"If you want to see where global warming is happening, look in our oceans", said Zeke Hausfather, a graduate student in the Energy and Resources Group at the University of California, Berkeley, and co-author of the paper. The thermal expansion caused by this bump in temperature would raise sea levels 30 centimeters, or around 12 inches, on top of the already significant sea level rise caused by melting glaciers and ice sheets.
'Ocean heating is a very important indicator of climate change, and we have robust evidence that it is warming more rapidly than we thought'.
Ocean heating is critical marker of climate change because an estimated 93 percent of the excess solar energy trapped by greenhouse gases accumulates in the world's oceans.
New measurements, aided by an global network of 3,900 floats deployed in the oceans since 2000, showed more warming since 1971 than calculated by the latest United Nations assessment of climate change in 2013, they said.
Overall, temperatures in the ocean down to 2,000 meters rose about 0.1 degree Celsius (0.18F) from 1971-2010, he said.
Ocean temperatures are less influenced by year-to-year variations in the weather. The report also found that the warming rate has accelerated since 1991. "The global warming signal is a lot easier to detect if it is changing in the oceans than on the surface".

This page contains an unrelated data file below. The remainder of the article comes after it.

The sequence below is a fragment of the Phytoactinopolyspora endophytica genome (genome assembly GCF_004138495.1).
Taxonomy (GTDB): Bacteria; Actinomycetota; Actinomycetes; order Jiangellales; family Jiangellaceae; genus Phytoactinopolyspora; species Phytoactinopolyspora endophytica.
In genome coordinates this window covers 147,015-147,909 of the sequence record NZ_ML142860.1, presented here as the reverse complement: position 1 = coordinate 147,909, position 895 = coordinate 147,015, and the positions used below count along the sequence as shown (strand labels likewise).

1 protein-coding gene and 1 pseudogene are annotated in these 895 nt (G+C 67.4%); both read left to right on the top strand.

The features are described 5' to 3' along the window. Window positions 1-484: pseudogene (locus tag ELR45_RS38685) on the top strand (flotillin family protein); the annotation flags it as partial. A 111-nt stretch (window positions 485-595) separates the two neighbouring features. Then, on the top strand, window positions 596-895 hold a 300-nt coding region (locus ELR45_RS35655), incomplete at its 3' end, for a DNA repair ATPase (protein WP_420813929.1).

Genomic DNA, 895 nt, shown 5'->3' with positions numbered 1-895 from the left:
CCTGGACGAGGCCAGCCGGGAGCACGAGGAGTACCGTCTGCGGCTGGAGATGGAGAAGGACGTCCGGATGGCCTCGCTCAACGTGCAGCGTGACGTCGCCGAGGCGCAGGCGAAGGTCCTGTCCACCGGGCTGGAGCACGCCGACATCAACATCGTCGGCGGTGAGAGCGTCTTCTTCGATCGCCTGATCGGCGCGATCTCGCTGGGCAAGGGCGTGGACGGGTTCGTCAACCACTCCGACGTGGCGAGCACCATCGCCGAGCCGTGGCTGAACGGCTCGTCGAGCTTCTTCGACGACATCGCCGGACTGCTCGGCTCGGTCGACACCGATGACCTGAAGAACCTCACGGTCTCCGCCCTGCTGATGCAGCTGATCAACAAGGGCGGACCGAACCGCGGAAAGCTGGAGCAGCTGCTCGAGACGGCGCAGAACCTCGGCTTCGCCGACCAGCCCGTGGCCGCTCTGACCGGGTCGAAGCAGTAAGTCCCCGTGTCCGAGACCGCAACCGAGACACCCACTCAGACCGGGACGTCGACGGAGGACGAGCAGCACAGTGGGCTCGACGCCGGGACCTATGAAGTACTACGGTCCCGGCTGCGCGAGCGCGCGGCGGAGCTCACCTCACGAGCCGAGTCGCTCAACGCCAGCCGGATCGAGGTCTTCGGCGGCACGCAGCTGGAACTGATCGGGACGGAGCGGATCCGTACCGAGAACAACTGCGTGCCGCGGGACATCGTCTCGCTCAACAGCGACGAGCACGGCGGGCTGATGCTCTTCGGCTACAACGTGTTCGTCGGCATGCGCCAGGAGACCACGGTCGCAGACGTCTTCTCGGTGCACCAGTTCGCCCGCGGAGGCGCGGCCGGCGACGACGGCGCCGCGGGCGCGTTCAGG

The latest report relied on four studies, published between 2014 and 2017, that gave more precise estimates of past trends in ocean heat, allowing scientists to update past research and hone predictions for the future.
The world's oceans are rising in temperature faster than previously believed as they absorb most of the world's growing climate-changing emissions, scientists said Thursday.
"While 2018 will be the fourth warmest year on record on the surface, it will most certainly be the warmest year on record in the oceans, as was 2017 and 2016 before that", Hausfather said. "That was a problem, because of all things, that is one thing we really hope the models will get right".
For the new study, scientists used data collected by a high-tech ocean observing system called Argo, an worldwide network of more than 3,000 robotic floats that continuously measure the temperature and salinity of the water.
For the last 13 years, an ocean observing system called Argo has been used to monitor changes in ocean temperatures, Cheng said, leading to more reliable data that is the basis for the new ocean heat records.
Three of the new studies included in the Science analysis calculated ocean heat content back to 1970 and before using new methods to correct for calibration errors and biases in the both the Argo and bathythermograph data.
"The fairly steady rise in OHC [ocean heat content] shows that the planet is clearly warming", the report stated, adding that rising sea levels and temperatures should be concerning, "given the abundant evidence of effects on storms, hurricanes and the hydrological cycle, including extreme precipitation events".
This study was supported by the National Key R&D Program of China (2017YFA0603202).